She did not discover Mrs. Davenport lurking on the other side. Instead, she found a room she’d been told was called a “head” instead of a retiring room, one that came complete with a marble sink with gilded taps.
   Unable to stop herself since her curiosity was now getting the better of her, she turned one of the taps, which immediately sent a stream of clear water spouting out of it.
   Not wanting the fresh water to go to waste, she splashed some on her face, which had become heated during her searching endeavors, washed her hands, then stilled when she thought she heard footsteps in the companionway.
   Turning off the tap, she reached for the fluffy towel that was hanging from a gilded hook, patted her face and hands dry, returned the towel to the hook, uncertain that was proper but not knowing what else to do with it, and then moved as stealthily as she could out of the head and through the stateroom. Opening the door ever so carefully, she stuck her head out and peered down the companionway.
   At first, she thought she must have been imagining the footsteps, until she glimpsed the merest hint of a shadow disappearing around a corner. Hoping the shadow belonged to none other than the errant Mrs. Davenport, Gertrude hurried after it, coming to an abrupt halt when she rounded the corner and found herself facing two doors, one of which had been left slightly ajar.
   “I’ve found you now.” Pushing open that door, she discovered herself in a room that was devoid of Mrs. Davenport, but filled to the brim with leather-bound books, the scent of the leather reminding Gertrude of the library her father used to own, back in the days before he’d lost the family fortune and . . .
   Shaking herself from thoughts she certainly hadn’t expected to spring to mind, especially since she couldn’t afford to become distracted, Gertrude headed farther into what turned out to be the yacht’s library. She made short shrift of looking behind two chairs with tufted cushions upholstered in a navy and white fabric, disappointment stealing through her when she didn’t uncover Mrs. Davenport crouched behind either chair.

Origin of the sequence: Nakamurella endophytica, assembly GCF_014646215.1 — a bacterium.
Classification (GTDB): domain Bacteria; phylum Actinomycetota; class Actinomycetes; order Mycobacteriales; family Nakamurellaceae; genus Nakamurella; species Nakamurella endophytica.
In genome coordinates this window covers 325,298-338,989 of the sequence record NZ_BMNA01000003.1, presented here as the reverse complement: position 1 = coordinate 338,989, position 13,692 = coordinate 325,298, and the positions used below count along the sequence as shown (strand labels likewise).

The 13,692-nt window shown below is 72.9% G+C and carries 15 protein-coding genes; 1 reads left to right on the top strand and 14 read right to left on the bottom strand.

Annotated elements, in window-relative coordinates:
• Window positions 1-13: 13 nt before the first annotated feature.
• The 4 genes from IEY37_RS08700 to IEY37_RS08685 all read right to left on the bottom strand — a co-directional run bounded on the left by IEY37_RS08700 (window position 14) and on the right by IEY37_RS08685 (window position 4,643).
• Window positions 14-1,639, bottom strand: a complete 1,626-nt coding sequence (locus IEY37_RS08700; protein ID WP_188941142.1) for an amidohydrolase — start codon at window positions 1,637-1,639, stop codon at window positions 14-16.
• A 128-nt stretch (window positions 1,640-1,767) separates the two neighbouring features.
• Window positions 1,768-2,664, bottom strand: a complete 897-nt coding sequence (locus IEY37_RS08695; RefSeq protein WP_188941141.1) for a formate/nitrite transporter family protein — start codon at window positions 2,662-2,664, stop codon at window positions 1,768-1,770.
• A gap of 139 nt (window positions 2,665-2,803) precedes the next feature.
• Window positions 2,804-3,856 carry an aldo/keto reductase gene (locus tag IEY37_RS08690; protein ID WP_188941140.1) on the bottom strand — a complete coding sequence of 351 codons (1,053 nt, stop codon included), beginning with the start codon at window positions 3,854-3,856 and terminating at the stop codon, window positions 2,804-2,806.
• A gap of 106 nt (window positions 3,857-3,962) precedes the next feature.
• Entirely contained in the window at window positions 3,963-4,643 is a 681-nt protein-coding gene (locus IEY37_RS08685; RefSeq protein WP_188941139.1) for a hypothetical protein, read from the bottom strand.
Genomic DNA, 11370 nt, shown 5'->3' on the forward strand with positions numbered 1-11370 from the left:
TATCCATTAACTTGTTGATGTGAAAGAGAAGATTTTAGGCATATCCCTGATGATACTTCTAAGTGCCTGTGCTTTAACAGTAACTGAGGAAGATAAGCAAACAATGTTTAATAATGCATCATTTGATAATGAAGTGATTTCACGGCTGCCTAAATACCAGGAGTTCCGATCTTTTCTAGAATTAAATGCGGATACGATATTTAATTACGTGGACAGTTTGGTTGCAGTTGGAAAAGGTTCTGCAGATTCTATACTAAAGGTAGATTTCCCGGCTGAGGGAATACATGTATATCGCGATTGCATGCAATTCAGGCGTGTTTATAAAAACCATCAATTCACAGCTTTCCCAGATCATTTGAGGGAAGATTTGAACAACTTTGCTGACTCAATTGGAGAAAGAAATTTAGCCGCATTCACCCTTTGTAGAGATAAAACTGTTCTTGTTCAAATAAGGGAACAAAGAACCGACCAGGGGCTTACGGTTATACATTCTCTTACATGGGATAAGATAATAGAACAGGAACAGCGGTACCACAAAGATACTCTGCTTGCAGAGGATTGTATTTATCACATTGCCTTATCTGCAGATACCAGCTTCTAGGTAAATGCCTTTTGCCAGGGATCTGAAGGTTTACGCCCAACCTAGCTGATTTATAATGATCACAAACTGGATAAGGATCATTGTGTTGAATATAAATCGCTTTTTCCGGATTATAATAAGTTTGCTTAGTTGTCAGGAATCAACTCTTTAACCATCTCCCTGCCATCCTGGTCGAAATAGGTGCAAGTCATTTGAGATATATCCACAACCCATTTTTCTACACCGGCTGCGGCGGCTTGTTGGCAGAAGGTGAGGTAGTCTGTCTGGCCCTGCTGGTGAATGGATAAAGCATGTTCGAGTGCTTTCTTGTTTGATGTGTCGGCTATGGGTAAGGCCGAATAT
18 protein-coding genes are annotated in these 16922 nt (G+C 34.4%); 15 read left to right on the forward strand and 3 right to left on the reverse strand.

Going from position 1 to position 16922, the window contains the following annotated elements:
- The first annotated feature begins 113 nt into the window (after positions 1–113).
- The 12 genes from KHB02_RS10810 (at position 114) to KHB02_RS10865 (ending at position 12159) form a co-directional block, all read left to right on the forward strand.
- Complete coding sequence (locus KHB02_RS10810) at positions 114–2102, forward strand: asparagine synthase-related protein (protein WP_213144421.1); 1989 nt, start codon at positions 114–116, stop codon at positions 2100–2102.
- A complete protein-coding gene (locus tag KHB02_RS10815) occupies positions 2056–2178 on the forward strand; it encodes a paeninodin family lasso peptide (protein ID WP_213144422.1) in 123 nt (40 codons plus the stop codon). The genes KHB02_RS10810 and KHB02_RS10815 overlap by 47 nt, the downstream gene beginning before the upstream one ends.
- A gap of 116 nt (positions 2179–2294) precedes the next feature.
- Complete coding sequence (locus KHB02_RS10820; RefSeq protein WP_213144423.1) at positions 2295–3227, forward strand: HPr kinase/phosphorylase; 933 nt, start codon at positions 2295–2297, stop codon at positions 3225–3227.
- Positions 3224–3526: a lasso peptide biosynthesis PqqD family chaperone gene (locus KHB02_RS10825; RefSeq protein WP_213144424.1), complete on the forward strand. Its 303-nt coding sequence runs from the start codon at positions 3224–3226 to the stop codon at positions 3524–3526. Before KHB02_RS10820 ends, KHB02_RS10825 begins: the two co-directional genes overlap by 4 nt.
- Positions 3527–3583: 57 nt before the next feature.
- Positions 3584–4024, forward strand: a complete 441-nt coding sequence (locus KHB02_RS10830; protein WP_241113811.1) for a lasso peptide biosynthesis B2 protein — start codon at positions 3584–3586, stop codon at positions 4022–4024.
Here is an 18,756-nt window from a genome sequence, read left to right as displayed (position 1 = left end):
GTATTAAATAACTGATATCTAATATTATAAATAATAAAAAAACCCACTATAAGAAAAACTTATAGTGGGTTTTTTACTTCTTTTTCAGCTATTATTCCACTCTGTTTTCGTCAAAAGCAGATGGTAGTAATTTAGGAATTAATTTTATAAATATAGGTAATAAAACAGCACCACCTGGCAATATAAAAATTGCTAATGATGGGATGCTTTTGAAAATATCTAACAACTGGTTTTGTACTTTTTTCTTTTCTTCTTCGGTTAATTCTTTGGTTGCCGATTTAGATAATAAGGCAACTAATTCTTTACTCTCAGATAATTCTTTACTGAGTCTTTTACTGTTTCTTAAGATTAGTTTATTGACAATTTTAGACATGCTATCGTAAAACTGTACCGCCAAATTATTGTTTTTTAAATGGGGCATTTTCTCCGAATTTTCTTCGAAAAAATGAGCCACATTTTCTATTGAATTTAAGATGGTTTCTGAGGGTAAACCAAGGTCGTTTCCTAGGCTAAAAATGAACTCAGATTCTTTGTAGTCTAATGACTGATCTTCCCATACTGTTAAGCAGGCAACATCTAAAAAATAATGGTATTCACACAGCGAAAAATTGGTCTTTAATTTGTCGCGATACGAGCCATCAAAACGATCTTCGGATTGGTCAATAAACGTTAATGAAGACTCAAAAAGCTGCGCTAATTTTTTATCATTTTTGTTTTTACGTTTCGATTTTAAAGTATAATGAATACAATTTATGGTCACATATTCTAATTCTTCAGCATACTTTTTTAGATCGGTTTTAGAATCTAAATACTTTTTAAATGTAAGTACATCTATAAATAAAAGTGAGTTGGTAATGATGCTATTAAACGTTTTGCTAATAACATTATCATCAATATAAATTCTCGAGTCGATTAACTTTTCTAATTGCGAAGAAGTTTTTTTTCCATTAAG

Tapping a finger against her chin, she considered a small fainting couch that was positioned directly underneath a painting that, if she wasn’t mistaken, might have been painted by Bouguereau. What such a painting was doing onboard a yacht, she couldn’t say, but since Mrs. Davenport was often drawn to objects of an expensive nature, the small space located between the wall and the back of the couch certainly deserved further investigation. Moving to stand before the couch, Gertrude placed a knee on top of the cushion, peered over the back of the couch, and found absolutely nothing there.
   Since there was little sense lingering in a room where her employer was obviously not, Gertrude began to straighten, but to her dismay, her bustle took that moment to shift, making her side-heavy. Before she could do more than let out a squeak, she wobbled to the left, the bustle shifted again, and before she knew it, the weight of it pulled her straight against the fainting couch. She was left reclining in an awkward and less than graceful pose between the high back of the couch and the cushioned seat.
   When what felt like every wire that had been used to fashion the bustle—a bustle that was actually a sawed-in-half birdcage—began jabbing her in far too many places, Gertrude tried to push herself into an upright position. That decision turned out to be a grave error in judgment when she heard the fabric of her gown rip right before she became completely immobile.
   Realizing that the wires of her bustle were keeping her firmly attached to the fainting couch, Gertrude knew she had no choice but to call for help. Before she could do so, though, footsteps sounded directly outside the library door.
   Turning her head, the only part of her body she seemed capable of turning, she blinked and then blinked again when a lovely young lady dressed in a delightful gown of yellow tulle stepped into the room, paused, and then sent a frown Gertrude’s way.